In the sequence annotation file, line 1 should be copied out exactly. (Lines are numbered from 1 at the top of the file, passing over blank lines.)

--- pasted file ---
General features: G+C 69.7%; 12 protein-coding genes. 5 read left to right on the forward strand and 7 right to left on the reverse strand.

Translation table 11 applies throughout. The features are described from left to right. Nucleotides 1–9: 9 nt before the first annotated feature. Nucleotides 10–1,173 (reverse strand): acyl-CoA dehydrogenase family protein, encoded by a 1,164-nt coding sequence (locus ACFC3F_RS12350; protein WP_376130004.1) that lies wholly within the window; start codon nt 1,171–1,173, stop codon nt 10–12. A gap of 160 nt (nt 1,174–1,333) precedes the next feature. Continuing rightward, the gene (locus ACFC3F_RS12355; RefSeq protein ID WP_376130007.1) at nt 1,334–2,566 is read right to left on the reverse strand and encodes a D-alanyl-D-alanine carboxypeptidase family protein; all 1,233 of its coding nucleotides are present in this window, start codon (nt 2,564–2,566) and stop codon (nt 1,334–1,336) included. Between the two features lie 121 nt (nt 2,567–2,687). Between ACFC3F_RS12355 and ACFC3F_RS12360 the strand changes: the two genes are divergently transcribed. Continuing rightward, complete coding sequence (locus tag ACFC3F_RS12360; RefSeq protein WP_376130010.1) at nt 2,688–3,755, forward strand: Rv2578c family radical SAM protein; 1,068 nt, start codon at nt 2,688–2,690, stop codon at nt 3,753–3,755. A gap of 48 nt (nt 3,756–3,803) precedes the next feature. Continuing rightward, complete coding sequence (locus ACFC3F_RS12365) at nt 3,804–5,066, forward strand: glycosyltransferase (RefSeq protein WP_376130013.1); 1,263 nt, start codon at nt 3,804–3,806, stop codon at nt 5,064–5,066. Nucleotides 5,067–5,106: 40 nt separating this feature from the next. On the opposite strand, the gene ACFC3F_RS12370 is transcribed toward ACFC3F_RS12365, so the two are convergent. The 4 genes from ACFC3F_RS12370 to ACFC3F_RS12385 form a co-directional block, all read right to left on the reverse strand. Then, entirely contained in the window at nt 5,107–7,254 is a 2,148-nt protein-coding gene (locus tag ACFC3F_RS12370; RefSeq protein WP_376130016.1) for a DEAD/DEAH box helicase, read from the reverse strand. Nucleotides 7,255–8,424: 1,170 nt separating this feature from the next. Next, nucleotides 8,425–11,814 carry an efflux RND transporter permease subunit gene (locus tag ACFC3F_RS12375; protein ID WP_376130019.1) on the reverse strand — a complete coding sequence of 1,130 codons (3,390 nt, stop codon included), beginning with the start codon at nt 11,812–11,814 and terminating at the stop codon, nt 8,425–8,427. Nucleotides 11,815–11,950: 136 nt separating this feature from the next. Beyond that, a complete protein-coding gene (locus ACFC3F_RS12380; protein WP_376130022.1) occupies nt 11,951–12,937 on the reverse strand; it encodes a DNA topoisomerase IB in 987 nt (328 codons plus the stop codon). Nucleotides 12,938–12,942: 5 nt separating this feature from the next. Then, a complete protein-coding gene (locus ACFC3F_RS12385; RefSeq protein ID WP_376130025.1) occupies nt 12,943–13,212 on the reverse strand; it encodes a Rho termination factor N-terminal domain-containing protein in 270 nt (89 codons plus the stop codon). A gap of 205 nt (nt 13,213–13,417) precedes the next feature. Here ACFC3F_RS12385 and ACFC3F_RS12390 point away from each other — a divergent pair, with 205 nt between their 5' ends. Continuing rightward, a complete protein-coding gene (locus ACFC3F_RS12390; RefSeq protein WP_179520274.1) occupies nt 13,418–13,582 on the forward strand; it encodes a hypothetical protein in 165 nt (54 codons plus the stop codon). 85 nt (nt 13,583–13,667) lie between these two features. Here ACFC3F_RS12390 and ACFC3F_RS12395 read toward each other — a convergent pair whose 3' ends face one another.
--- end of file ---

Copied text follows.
General features: G+C 69.7%; 12 protein-coding genes. 5 read left to right on the forward strand and 7 right to left on the reverse strand.